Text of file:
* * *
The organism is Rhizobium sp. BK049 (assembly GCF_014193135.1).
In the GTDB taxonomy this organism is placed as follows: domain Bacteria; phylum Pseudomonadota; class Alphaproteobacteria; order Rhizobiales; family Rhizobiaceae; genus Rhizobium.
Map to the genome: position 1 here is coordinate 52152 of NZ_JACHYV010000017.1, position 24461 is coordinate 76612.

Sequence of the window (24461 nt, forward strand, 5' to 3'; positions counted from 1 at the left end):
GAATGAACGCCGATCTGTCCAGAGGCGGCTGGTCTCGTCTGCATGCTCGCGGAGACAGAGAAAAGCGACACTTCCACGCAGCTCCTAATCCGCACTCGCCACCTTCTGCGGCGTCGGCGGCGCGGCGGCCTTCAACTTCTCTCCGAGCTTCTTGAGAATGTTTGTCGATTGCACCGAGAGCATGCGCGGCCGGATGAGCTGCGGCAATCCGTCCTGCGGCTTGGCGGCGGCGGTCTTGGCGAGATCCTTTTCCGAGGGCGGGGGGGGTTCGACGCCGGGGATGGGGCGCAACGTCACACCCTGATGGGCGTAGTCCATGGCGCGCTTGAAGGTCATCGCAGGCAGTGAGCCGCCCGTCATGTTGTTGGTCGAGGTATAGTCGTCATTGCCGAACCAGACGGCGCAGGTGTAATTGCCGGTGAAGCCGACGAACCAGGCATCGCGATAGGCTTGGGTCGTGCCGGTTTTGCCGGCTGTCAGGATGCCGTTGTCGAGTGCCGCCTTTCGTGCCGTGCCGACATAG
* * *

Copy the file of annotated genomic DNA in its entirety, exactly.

The organism is Rhizobium sp. BK049 (assembly GCF_014193135.1).
In the GTDB taxonomy this organism is placed as follows: domain Bacteria; phylum Pseudomonadota; class Alphaproteobacteria; order Rhizobiales; family Rhizobiaceae; genus Rhizobium.
Map to the genome: position 1 here is coordinate 52152 of NZ_JACHYV010000017.1, position 24461 is coordinate 76612.

Sequence of the window (24461 nt, forward strand, 5' to 3'; positions counted from 1 at the left end):
GAATGAACGCCGATCTGTCCAGAGGCGGCTGGTCTCGTCTGCATGCTCGCGGAGACAGAGAAAAGCGACACTTCCACGCAGCTCCTAATCCGCACTCGCCACCTTCTGCGGCGTCGGCGGCGCGGCGGCCTTCAACTTCTCTCCGAGCTTCTTGAGAATGTTTGTCGATTGCACCGAGAGCATGCGCGGCCGGATGAGCTGCGGCAATCCGTCCTGCGGCTTGGCGGCGGCGGTCTTGGCGAGATCCTTTTCCGAGGGCGGGGGGGGTTCGACGCCGGGGATGGGGCGCAACGTCACACCCTGATGGGCGTAGTCCATGGCGCGCTTGAAGGTCATCGCAGGCAGTGAGCCGCCCGTCATGTTGTTGGTCGAGGTATAGTCGTCATTGCCGAACCAGACGGCGCAGGTGTAATTGCCGGTGAAGCCGACGAACCAGGCATCGCGATAGGCTTGGGTCGTGCCGGTTTTGCCGGCTGTCAGGATGCCGTTGTCGAGTGCCGCCTTTCGTGCCGTGCCGACATAG